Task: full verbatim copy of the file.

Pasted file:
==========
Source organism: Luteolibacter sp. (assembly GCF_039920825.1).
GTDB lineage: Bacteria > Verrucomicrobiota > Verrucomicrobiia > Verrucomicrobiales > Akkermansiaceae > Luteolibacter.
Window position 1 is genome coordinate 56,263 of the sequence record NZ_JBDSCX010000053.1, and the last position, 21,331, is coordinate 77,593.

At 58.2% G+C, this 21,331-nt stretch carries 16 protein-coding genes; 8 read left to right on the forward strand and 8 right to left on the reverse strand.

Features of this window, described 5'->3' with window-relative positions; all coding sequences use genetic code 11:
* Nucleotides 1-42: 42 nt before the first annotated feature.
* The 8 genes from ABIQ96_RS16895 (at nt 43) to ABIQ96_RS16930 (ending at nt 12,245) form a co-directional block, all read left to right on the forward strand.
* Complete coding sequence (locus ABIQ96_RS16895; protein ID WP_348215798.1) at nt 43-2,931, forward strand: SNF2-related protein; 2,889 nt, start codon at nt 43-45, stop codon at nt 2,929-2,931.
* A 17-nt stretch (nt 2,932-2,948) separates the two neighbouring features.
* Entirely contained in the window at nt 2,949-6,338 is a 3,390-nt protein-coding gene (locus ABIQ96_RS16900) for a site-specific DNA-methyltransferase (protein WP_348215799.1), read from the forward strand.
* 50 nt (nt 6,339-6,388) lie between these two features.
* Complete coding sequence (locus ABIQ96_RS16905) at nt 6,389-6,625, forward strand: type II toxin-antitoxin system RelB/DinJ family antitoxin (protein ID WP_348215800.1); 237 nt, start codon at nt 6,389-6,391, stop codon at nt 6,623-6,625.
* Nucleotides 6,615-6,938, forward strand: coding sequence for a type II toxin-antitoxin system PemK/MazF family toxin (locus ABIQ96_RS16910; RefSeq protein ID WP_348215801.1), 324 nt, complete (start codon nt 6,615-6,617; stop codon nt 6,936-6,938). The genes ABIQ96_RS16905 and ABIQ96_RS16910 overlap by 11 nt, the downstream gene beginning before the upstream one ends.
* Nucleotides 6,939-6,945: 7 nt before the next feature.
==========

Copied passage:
Source organism: Luteolibacter sp. (assembly GCF_039920825.1).
GTDB lineage: Bacteria > Verrucomicrobiota > Verrucomicrobiia > Verrucomicrobiales > Akkermansiaceae > Luteolibacter.
Window position 1 is genome coordinate 56,263 of the sequence record NZ_JBDSCX010000053.1, and the last position, 21,331, is coordinate 77,593.

At 58.2% G+C, this 21,331-nt stretch carries 16 protein-coding genes; 8 read left to right on the forward strand and 8 right to left on the reverse strand.

Features of this window, described 5'->3' with window-relative positions; all coding sequences use genetic code 11:
* Nucleotides 1-42: 42 nt before the first annotated feature.
* The 8 genes from ABIQ96_RS16895 (at nt 43) to ABIQ96_RS16930 (ending at nt 12,245) form a co-directional block, all read left to right on the forward strand.
* Complete coding sequence (locus ABIQ96_RS16895; protein ID WP_348215798.1) at nt 43-2,931, forward strand: SNF2-related protein; 2,889 nt, start codon at nt 43-45, stop codon at nt 2,929-2,931.
* A 17-nt stretch (nt 2,932-2,948) separates the two neighbouring features.
* Entirely contained in the window at nt 2,949-6,338 is a 3,390-nt protein-coding gene (locus ABIQ96_RS16900) for a site-specific DNA-methyltransferase (protein WP_348215799.1), read from the forward strand.
* 50 nt (nt 6,339-6,388) lie between these two features.
* Complete coding sequence (locus ABIQ96_RS16905) at nt 6,389-6,625, forward strand: type II toxin-antitoxin system RelB/DinJ family antitoxin (protein ID WP_348215800.1); 237 nt, start codon at nt 6,389-6,391, stop codon at nt 6,623-6,625.
* Nucleotides 6,615-6,938, forward strand: coding sequence for a type II toxin-antitoxin system PemK/MazF family toxin (locus ABIQ96_RS16910; RefSeq protein ID WP_348215801.1), 324 nt, complete (start codon nt 6,615-6,617; stop codon nt 6,936-6,938). The genes ABIQ96_RS16905 and ABIQ96_RS16910 overlap by 11 nt, the downstream gene beginning before the upstream one ends.
* Nucleotides 6,939-6,945: 7 nt before the next feature.